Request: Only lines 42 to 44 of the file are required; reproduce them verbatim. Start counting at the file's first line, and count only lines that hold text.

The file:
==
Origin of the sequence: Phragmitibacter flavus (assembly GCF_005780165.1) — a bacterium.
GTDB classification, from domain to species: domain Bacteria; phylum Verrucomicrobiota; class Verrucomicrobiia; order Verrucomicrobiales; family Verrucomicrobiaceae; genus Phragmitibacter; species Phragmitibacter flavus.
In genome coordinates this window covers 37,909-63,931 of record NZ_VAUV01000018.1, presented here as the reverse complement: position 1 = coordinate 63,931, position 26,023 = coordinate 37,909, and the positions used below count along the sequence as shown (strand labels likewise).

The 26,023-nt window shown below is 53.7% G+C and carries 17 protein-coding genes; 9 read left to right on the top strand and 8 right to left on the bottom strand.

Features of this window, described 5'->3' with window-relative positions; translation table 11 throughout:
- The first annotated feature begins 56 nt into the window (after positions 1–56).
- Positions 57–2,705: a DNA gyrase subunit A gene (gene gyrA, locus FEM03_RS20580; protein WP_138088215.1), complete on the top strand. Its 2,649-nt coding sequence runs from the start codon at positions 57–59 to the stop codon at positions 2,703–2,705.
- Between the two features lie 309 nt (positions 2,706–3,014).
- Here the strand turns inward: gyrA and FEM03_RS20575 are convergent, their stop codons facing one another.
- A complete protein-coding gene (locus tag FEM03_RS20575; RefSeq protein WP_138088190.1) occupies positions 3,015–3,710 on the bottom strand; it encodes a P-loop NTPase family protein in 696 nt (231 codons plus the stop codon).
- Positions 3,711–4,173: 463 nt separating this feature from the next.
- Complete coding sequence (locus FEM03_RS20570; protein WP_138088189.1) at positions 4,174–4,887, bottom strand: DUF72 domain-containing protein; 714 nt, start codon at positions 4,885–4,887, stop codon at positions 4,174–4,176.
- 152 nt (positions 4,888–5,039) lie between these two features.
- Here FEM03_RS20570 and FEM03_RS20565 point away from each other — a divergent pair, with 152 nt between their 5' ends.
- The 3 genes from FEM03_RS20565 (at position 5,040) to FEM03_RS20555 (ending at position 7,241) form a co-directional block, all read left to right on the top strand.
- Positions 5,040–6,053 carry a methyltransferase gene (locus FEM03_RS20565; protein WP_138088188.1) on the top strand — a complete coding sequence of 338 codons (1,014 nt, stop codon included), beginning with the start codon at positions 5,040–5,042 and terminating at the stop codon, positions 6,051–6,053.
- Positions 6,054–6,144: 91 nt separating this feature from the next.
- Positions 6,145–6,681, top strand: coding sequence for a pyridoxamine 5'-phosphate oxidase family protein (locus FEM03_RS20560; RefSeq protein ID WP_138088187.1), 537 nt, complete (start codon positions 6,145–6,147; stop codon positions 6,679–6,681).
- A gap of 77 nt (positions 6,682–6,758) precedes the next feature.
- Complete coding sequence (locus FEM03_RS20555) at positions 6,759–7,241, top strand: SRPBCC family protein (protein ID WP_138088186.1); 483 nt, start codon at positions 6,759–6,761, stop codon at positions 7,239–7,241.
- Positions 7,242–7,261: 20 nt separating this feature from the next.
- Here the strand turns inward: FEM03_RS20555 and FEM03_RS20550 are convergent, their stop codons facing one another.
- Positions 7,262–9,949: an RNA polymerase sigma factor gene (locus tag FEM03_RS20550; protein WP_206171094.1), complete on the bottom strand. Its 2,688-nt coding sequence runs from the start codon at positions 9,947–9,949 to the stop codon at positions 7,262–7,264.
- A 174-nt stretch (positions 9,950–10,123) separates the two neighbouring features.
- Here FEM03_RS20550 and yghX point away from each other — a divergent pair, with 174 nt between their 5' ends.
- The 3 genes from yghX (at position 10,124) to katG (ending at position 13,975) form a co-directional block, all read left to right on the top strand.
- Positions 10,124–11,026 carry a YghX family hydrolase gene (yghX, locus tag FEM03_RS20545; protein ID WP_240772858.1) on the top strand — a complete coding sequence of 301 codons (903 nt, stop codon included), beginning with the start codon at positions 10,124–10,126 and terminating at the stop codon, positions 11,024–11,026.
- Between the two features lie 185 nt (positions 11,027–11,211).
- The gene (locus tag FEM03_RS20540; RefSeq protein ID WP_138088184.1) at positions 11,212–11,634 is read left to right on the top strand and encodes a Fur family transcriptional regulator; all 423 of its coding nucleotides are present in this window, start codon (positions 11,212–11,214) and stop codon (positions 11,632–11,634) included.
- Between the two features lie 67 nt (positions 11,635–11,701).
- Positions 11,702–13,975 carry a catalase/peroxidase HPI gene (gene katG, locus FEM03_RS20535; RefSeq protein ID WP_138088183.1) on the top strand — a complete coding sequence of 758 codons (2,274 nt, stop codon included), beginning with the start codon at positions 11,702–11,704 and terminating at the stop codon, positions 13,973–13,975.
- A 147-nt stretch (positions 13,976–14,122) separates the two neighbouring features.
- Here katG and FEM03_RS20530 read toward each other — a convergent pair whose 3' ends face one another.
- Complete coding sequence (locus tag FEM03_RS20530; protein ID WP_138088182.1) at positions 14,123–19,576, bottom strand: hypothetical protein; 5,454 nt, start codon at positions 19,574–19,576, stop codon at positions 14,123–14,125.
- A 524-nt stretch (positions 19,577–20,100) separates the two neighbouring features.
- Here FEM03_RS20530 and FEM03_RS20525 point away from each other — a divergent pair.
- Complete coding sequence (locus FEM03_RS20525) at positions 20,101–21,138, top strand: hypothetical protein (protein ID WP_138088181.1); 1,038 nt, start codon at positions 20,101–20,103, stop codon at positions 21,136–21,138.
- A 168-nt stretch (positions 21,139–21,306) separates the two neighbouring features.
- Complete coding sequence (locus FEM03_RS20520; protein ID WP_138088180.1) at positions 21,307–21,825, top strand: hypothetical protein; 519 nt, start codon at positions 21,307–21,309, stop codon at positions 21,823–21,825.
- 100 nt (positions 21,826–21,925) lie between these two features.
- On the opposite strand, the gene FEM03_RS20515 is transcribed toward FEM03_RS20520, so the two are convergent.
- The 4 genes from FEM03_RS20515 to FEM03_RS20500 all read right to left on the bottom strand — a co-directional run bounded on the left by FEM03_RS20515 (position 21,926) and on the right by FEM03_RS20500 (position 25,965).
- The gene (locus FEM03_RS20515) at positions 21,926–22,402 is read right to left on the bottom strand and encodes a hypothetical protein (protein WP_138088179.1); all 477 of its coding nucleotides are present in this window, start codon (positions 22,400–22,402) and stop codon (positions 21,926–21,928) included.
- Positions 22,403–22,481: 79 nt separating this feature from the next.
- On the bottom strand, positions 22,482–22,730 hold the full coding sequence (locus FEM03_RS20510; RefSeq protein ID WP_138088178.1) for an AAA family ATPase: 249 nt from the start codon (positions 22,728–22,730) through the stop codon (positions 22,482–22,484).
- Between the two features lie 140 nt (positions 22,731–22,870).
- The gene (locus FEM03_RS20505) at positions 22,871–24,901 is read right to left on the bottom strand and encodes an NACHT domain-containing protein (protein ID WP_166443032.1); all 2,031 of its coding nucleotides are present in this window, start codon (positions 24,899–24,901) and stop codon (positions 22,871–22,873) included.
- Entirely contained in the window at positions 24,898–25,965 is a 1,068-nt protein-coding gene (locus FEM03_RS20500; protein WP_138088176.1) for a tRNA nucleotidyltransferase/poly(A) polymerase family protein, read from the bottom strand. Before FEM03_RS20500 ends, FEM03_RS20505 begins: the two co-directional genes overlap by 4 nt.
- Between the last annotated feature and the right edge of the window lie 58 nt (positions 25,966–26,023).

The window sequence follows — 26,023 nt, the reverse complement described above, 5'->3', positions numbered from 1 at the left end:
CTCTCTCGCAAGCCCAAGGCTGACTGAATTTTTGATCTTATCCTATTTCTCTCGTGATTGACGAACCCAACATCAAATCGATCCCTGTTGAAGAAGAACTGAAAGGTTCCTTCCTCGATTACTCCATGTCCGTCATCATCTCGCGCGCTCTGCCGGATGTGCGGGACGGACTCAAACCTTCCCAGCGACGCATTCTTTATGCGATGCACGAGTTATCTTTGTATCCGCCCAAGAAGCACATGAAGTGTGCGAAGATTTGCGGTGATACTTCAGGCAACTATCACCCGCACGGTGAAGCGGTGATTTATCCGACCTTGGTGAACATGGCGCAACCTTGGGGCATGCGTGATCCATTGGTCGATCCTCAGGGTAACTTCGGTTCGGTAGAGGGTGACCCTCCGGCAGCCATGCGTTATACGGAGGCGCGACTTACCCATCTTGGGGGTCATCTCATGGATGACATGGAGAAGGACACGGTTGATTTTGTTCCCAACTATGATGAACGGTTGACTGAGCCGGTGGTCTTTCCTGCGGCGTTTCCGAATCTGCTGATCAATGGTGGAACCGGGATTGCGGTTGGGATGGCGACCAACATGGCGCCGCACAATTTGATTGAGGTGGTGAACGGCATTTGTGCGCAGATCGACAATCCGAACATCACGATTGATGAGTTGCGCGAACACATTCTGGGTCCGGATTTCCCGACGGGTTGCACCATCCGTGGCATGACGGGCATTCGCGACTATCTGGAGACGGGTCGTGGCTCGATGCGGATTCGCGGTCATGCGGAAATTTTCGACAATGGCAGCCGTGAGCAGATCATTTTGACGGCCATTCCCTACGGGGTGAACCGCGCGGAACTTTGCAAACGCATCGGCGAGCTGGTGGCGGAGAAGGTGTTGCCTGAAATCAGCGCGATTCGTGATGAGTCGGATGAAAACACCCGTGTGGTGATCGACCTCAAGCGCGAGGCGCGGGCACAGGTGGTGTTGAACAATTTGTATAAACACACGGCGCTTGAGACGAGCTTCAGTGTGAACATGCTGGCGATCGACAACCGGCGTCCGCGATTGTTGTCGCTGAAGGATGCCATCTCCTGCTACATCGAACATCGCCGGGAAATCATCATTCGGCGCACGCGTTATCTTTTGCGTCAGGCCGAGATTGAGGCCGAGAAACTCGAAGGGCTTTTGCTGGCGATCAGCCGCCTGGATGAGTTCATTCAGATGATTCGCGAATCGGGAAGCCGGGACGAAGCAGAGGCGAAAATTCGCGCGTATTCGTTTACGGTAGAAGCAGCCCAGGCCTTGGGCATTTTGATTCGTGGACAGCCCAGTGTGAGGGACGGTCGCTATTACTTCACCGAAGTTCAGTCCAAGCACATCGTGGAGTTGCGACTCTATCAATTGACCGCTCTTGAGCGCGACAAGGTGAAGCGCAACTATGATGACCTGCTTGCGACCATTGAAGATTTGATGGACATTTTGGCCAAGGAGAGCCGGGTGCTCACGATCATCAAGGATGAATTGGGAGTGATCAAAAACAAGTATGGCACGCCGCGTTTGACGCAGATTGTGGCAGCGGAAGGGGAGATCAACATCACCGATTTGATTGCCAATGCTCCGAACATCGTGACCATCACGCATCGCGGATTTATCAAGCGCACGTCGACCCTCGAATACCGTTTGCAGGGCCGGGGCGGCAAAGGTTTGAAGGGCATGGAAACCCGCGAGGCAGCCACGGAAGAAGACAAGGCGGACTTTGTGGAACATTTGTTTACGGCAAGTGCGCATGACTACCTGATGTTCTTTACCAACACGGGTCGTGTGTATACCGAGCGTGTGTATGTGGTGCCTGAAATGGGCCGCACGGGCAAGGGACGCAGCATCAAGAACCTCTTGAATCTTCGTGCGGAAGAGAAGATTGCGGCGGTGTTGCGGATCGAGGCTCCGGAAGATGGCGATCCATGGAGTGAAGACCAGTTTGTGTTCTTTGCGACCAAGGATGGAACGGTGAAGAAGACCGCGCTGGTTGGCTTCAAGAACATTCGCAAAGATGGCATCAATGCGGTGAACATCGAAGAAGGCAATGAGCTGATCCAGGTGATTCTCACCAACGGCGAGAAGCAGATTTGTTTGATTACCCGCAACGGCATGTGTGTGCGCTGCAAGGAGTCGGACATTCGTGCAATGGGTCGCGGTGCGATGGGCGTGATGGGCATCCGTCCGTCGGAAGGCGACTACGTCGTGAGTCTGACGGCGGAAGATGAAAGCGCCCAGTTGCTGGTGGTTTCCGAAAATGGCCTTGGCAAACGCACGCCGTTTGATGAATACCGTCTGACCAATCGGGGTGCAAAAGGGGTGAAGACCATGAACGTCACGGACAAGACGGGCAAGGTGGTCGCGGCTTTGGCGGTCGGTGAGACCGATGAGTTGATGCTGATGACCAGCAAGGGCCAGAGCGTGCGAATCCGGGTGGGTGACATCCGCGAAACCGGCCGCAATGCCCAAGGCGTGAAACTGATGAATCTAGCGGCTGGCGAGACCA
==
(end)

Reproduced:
- The 4 genes from FEM03_RS20515 to FEM03_RS20500 all read right to left on the bottom strand — a co-directional run bounded on the left by FEM03_RS20515 (position 21,926) and on the right by FEM03_RS20500 (position 25,965).
- The gene (locus FEM03_RS20515) at positions 21,926–22,402 is read right to left on the bottom strand and encodes a hypothetical protein (protein WP_138088179.1); all 477 of its coding nucleotides are present in this window, start codon (positions 22,400–22,402) and stop codon (positions 21,926–21,928) included.
- Positions 22,403–22,481: 79 nt separating this feature from the next.